The first thing to know is that the island explodes. In Jurassic World, the 2015 revival of the beloved dino franchise, a new luxury theme park opened in the Caribbean called Isla Nublar. Nublar got ravaged by dinosaurs, of course, because every Jurassic picture is about things being ravaged by dinosaurs. The new movie, Jurassic World: Fallen Kingdom, is set in the same spot. The dinosaurs are now roaming a ruined island. But worse is on the way, since Nublar’s dormant volcano has ceased to be dormant.

Exploding the island is the sort of symbolic move that also contains a great deal of cinematic potential. Volcanoes are a callback to the extinction event that killed off dinosaurs in the first place, but they are also a plot device that requires that the dinosaurs be relocated. Sir Benjamin Lockwood (James Cromwell), one of the original bioengineers of the dinosaur-cloning technology, wants to rescue the beasts and put them in a new sanctuary—or so he claims. He hires Claire (Bryce Dallas Howard) and Owen (Chris Pratt) to help him out.

As the U.S. government tries to decide whether to help the threatened dinosaurs with public money, our old friend Ian Malcolm (Jeff Goldblum) pops up to give expert testimony. The speech is very much in his signature “life finds a way” style, but this time he is talking about the opposite of life. Though Malcolm’s monologue is flowery and obscure—a deliciously underplayed parody of his character—he appears to be talking about more than the mere fate of these dinosaurs, about a threat that pertains to the entire planet.

Technology is like a Pandora’s box, Malcolm explains. What will happen once it’s opened? There’s a clear thread between the resurrection of these dinosaurs, the extinction event threatening Isla Nublar, and the similarly hot, violent fate to which humans have probably doomed themselves.

Happily, that gloomy metaphor plays out in the form of our human friends—Claire and Owen, but also military vet Zia (Daniella Pineda) and computer nerd Franklin (Justice Smith)—running away from cool-looking explosions while enormous dinosaurs stampede all around them. The volcano is just one of a litany of new Jurassic spectacles. We also see a submersible scooting around the ocean floor, oblivious to the massive chompers lurking behind them. We see dinosaurs hauled into the air by cranes, flapping their limbs around like disco dancers.

Perhaps the greatest surprise is that more than half of the movie takes place in northern California, at the Lockwood Estate. Although the T. Rex did end up stomping around San Diego at the end of The Lost World: Jurassic Park (1997), this is the first time that our scaly friends have really made the U.S. mainland their home.

Of course, there’s a kid involved. Maisie (Isabella Sermon) is Lockwood’s young ward, a child whose mother has passed away and thus is left to wander the immense house unsupervised like a lonely orphan in some Agatha Christie novel. When a new and terrifying dinosaur (I’ll leave the details of its biology a mystery) makes its way towards her bedroom, it becomes clear that Jurassic World: Fallen Kingdom has more than one meta-dimension. There’s the climate change-cum-hubris allegory going on, while the Maisie scenes draw upon an older audience’s memory of watching Jurassic Park themselves, as kids.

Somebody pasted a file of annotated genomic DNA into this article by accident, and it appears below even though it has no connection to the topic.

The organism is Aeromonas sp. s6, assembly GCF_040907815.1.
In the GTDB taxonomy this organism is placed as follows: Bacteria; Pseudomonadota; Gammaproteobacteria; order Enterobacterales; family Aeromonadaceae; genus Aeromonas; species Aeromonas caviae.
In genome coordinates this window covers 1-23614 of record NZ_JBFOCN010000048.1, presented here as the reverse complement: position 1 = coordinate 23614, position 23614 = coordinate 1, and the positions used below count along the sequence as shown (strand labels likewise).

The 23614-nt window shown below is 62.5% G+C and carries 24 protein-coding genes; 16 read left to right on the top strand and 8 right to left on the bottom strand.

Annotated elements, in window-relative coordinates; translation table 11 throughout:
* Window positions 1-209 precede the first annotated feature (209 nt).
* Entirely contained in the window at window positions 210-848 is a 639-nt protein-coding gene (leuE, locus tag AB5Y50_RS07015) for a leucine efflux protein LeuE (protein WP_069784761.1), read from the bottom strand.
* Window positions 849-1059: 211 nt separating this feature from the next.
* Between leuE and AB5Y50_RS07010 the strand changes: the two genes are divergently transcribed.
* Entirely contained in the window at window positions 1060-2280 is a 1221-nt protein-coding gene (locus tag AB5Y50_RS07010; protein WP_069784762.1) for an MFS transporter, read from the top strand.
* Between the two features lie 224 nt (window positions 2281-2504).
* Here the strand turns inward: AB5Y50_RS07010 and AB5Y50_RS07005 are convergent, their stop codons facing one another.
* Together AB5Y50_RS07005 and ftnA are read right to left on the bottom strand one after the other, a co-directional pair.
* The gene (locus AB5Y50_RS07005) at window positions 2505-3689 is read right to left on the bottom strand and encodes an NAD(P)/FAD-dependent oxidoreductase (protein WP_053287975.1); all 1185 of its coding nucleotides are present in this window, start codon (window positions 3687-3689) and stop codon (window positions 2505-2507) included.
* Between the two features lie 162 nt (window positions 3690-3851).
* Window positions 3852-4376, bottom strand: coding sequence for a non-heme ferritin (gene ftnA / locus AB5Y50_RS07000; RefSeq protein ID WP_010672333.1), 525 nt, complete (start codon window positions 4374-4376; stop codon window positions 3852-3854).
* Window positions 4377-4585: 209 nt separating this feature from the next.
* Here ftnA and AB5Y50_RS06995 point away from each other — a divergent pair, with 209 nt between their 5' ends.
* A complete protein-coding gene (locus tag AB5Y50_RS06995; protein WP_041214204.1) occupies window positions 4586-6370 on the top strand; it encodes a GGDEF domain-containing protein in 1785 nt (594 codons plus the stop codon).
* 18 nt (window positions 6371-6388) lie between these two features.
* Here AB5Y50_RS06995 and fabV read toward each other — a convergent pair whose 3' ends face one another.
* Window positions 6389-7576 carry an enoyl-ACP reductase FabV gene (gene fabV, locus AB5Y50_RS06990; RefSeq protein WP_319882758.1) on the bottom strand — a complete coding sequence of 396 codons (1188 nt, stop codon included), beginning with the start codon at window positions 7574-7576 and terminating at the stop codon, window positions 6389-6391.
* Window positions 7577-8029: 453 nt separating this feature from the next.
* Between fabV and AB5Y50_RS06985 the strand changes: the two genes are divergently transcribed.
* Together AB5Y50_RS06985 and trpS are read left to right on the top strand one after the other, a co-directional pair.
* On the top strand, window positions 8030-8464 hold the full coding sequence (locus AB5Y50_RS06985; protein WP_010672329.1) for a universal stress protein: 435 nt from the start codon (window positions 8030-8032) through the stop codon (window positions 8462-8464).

I can’t be the only Jurassic Park fan who had nightmares, repeatedly, about the T. Rex’s footsteps (boom, boom, boom) slowly approaching my house. In my dreams I saw its enormous eye peering through my window, recycling that wonderful shot of the dinosaur eyeing the Jurassic Park kids (Ariana Richards and Joseph Mazzello) as they cowered inside their car. Maisie becomes the avatar of our own terrified selves. She’s the eternal child in dinosaur peril, as much ourselves as the kids in movies gone by.

Sermon as Maisie does a terrific job. She screams a lot. And her part is a direct reference to Richards’s extraordinary 1993 turn as Lex Murphy. In one scene Maisie freezes and hyperventilates, her eyes wide open, as Lex did when faced with raptors. Maisie also has a useful habit of climbing inside a dumb waiter set into a wall in her house, recalling a similar maneuver in Jurassic Park’s unforgettable kitchen scene.

As in the last movie, Chris Pratt is charming and handsome and funny. As in the last movie, Bryce Dallas Howard is likable but plays an oddly uncharismatic character, especially when you consider that her forebears are Laura Dern and Julianne Moore. The movie also sees the return of Blue, the superintelligent raptor who remains loyal to Owen, his trainer and surrogate mother. It’s a wonder that the bond holds, considering that Blue keeps getting shot at, but it was a wise decision to keep the raptor in the cast. The T. Rex has ceded dominance to various genetic hybrids, but at least her inheritors have some serious personality.

Jurassic World: Fallen Kingdom is by far the most ambitious movie in the series yet, since it encompasses so many different environments and sophisticated themes. Sadly, it’s never quite as funny or engaging as the first movie. That film was a revolution in marrying humor with absolutely terrifying new spectacles, and its cast remains unbeatable. Although each Jurassic movie is fated to essentially repeat the same idea—oh no, dinosaurs!—this new era has come up with ways to surprise, terrify, and inspire, which is enough to keep the heart of the franchise beating. Sweet dreams.